I love math more than most, and am an analyst by nature, and so I have fun working through all the formulas and determining the optimal paces for workouts and runs based on the science behind the sport.  But sometimes knowing the theoretical optimal pace does not necessarily help us, and in fact can hurt us by putting extra pressure on us that can detract from our performance in the workout or race.

I suggest the best way to do any run is to start off and find the rhythm and effort level that feels right for that type of run/workout.  Then after a little while, once you have settled in, check your watch as a feedback tool to verify you are somewhere in the general desired range or where you thought you were.

There are many factors that can effect the optimal pace range on any given day, so by having a good feel for and knowing the rhythm of a desired workout, you can often be better assured of meeting the goal of the day, whether it be to stress the body or allow it to recover.  Given this I am in the process of making a change as a coach and including more talk about the desired feel of a workout in my notes to my runners and only including pace ranges as a secondary note that they can use as a feedback tool, not as a driver of the workout.  

What you want to stay away from is being obsessed with your watch.  Checking your time/pace multiple times per mile is not healthy mentally or physically. Hitting a certain time/pace does not assure the optimal outcome for the run, and it can be a dangerous crutch that can be disastrous if ever it is not available or if it malfunctions (which happens often).  

Keep your eye on the goal of run, and no that does not usually mean a specific time/pace, but rather honoring the stress and recover principle.  If your workout for the day is a 5 mile tempo run, and you go out and run it at a good hard, smooth effort, working hard but keeping it controlled and manageable, you will have gotten the desired benefits from that workout regardless of what your watch says.  Similarly, if you have an easy 5 mile recovery run planned in order to recover from the stress workout you did the day or 2 before, and you go out and keep it comfortable and relaxed and never feel like you are pushing it then you will have accomplished the purpose of that run, regardless of what your watch says.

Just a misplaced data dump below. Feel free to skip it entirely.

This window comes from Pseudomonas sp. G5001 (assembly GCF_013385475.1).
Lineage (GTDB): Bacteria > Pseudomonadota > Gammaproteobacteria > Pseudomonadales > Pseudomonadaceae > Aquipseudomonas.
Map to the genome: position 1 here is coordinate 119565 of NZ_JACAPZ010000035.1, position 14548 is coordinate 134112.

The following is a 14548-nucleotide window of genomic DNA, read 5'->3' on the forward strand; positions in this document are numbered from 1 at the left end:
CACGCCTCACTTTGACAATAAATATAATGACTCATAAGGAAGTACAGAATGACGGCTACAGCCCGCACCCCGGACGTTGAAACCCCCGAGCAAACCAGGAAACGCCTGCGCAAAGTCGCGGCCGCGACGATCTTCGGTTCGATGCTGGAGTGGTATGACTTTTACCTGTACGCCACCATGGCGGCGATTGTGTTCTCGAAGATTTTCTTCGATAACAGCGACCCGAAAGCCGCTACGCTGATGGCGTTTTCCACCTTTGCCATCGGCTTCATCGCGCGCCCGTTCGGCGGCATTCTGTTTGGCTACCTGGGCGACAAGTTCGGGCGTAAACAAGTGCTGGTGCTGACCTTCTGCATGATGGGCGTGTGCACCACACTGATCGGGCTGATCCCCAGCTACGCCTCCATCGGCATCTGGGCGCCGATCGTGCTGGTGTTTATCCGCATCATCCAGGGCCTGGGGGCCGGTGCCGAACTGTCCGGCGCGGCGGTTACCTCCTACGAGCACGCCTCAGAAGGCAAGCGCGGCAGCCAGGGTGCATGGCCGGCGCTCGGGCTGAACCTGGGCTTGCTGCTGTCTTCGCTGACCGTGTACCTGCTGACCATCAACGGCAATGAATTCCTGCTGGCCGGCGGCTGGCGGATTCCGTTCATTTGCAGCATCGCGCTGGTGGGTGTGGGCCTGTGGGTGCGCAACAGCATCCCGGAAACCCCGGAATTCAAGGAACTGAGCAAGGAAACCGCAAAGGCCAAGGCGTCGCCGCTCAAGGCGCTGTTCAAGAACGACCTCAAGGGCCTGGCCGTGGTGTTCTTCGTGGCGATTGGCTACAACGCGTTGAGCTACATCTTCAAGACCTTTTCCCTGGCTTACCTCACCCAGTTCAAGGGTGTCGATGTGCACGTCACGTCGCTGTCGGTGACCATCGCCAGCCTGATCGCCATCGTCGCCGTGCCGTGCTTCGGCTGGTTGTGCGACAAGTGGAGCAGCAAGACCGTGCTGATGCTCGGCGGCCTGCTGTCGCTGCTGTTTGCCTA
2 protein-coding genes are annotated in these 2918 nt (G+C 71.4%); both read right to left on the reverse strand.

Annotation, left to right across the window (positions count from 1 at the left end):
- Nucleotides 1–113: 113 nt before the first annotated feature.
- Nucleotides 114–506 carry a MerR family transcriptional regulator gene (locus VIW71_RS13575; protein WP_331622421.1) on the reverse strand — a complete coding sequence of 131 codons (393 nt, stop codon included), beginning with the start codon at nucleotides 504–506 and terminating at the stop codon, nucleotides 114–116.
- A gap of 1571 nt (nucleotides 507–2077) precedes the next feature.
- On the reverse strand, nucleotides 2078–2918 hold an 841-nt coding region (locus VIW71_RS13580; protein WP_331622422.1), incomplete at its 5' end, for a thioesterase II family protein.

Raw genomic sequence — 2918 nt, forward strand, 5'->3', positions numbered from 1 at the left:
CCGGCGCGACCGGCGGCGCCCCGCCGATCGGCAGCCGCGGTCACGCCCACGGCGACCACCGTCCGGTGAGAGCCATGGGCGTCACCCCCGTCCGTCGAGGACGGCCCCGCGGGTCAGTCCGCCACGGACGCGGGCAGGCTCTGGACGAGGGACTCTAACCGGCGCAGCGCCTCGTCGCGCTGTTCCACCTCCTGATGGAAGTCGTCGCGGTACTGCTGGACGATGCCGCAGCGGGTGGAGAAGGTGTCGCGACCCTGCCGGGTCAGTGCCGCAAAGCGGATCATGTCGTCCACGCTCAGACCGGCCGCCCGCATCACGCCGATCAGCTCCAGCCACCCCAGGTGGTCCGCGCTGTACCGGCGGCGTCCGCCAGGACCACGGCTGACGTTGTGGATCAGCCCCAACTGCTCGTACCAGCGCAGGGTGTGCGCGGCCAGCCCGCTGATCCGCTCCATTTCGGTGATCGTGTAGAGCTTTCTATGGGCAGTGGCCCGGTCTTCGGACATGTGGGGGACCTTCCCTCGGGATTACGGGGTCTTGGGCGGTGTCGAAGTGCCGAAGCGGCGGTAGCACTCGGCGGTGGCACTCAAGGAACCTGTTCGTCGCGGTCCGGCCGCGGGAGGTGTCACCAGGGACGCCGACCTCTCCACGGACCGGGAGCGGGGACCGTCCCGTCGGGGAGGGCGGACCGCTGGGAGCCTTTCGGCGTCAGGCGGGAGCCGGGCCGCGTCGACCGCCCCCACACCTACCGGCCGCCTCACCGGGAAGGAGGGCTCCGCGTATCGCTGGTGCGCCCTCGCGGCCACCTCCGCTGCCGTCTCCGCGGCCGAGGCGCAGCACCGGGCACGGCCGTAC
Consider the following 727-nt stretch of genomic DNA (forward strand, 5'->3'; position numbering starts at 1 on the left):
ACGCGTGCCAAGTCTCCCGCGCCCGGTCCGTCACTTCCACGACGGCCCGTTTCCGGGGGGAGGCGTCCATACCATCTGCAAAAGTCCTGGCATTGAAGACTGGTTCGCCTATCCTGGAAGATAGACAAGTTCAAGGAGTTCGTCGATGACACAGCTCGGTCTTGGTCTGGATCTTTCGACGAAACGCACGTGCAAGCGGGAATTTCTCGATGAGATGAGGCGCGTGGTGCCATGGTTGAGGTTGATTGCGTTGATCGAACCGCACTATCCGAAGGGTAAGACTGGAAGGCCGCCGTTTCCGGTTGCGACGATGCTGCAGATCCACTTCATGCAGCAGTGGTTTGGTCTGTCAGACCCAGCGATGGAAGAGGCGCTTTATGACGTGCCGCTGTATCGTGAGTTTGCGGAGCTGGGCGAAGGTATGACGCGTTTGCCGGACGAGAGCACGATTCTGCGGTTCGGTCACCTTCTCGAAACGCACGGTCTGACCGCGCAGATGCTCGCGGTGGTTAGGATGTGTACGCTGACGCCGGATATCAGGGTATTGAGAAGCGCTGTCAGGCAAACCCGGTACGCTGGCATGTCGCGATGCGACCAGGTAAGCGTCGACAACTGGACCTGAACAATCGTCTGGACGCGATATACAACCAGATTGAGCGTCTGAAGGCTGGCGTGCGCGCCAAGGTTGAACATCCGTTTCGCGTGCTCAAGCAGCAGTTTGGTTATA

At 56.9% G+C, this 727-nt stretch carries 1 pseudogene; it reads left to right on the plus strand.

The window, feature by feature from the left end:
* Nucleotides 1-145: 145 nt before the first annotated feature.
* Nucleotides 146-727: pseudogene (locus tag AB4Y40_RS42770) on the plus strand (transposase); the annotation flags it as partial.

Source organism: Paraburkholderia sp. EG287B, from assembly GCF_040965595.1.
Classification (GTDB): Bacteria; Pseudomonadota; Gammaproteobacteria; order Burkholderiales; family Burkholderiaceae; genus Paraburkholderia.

What you use the watch for on these runs is feedback tools to help you fine tune and better understand those efforts and feel over time, and to monitor and track progress and to adapt the training plan.  It needs to be a tool to enhance training, not a driver that dictates it.   

Tuesday, October 14, 2014

5 Great Marathon Workouts

Here are 5 great marathon workouts to have in your marathon training program:

1) Speed: 16 x 600 meters @ GMP - 12% w 200 meter jog recovery

2) Speed-Strength:  8 x mile @ GMP - 8% w 400 meter jog recovery

3) Short Stamina:  6 miles Tempo @ GMP - 4%

4) Long Stamina:  20 miles - first 4 easy, middle 12 @ GMP, last 4 easy

5) Endurance:  24 miles @ GMP + 10%

Math Guide:

If Goal Marathon Pace (GMP) = 6:00 per mile  (360 seconds)

GMP - 12% =  5:17 per mile  (360 x .12 = 43,  360 - 43 = 317 = 5:17)

GMP - 8% = 5:32 per mile  (360 x .08 = 28,  360 - 28 = 332 = 5:32)

GMP - 4% = 5:46 per mile  (360 x .04 = 14,  360 - 14 = 346 = 5:46)

GMP + 10% = 6:36 per mile  (360 x .10 = 36,  360 + 36 = 396 = 6:36)

For an explanation of these workouts, why these particular workouts, and how and when to use these workouts, see the book:  "Aerobic Titans" - coming out later this fall.

Monday, September 15, 2014

Transforming Goals Into Reality

"The future starts today, not tomorrow." - Pope John Paul II
Do you want to transform your goals into reality?  A major key to doing that will be to turn talk and intentions into steps and actions.  Many people talk the talk, but very few actually walk the walk and that is why so few reach their goals.  You must not only dream big and set goals, but you also must align your life, including daily routines and habits, in such a way as to achieve them.  That takes passion and commitment and THAT is what will make your dreams come true more than anything else. 

I can't give you that passion, that has to come from inside you, but I can show you the way if you have that passion. 

If you have that passion and commitment, and a big running goal to achieve, and need help getting there, please contact me at  I can and would LOVE to help you achieve your goals.  Lets talk about your running goals and let me help you identify what it will take to get there.  So then you can align your life accordingly and get to work making your goals a reality. I am available for consultations, on-line coaching and custom program design at 

Thursday, July 10, 2014

How Fast Is Fast Enough In Training?